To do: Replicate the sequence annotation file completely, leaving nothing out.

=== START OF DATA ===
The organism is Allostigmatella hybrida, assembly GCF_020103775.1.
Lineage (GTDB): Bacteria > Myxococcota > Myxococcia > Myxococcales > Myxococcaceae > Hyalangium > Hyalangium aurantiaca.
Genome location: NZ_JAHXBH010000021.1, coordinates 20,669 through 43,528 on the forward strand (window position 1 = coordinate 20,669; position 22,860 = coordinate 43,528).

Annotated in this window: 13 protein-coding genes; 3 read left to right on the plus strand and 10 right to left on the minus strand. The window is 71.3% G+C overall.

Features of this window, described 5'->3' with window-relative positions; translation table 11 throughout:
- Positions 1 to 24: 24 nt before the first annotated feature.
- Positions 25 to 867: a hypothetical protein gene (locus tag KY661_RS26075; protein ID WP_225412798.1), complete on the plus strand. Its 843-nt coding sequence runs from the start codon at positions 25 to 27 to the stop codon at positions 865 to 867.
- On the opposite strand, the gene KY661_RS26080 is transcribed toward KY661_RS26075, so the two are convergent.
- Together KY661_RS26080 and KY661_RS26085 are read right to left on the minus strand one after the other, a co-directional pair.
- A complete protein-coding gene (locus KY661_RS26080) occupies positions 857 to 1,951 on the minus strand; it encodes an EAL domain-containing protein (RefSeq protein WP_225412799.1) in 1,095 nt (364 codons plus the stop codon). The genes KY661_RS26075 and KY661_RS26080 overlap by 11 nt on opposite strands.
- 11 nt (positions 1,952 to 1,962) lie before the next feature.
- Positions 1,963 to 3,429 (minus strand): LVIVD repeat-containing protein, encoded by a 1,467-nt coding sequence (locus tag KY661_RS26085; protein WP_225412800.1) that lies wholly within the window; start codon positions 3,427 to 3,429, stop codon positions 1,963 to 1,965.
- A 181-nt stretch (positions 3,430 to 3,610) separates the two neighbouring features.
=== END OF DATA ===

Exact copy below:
The organism is Allostigmatella hybrida, assembly GCF_020103775.1.
Lineage (GTDB): Bacteria > Myxococcota > Myxococcia > Myxococcales > Myxococcaceae > Hyalangium > Hyalangium aurantiaca.
Genome location: NZ_JAHXBH010000021.1, coordinates 20,669 through 43,528 on the forward strand (window position 1 = coordinate 20,669; position 22,860 = coordinate 43,528).

Annotated in this window: 13 protein-coding genes; 3 read left to right on the plus strand and 10 right to left on the minus strand. The window is 71.3% G+C overall.

Features of this window, described 5'->3' with window-relative positions; translation table 11 throughout:
- Positions 1 to 24: 24 nt before the first annotated feature.
- Positions 25 to 867: a hypothetical protein gene (locus tag KY661_RS26075; protein ID WP_225412798.1), complete on the plus strand. Its 843-nt coding sequence runs from the start codon at positions 25 to 27 to the stop codon at positions 865 to 867.
- On the opposite strand, the gene KY661_RS26080 is transcribed toward KY661_RS26075, so the two are convergent.
- Together KY661_RS26080 and KY661_RS26085 are read right to left on the minus strand one after the other, a co-directional pair.
- A complete protein-coding gene (locus KY661_RS26080) occupies positions 857 to 1,951 on the minus strand; it encodes an EAL domain-containing protein (RefSeq protein WP_225412799.1) in 1,095 nt (364 codons plus the stop codon). The genes KY661_RS26075 and KY661_RS26080 overlap by 11 nt on opposite strands.
- 11 nt (positions 1,952 to 1,962) lie before the next feature.
- Positions 1,963 to 3,429 (minus strand): LVIVD repeat-containing protein, encoded by a 1,467-nt coding sequence (locus tag KY661_RS26085; protein WP_225412800.1) that lies wholly within the window; start codon positions 3,427 to 3,429, stop codon positions 1,963 to 1,965.
- A 181-nt stretch (positions 3,430 to 3,610) separates the two neighbouring features.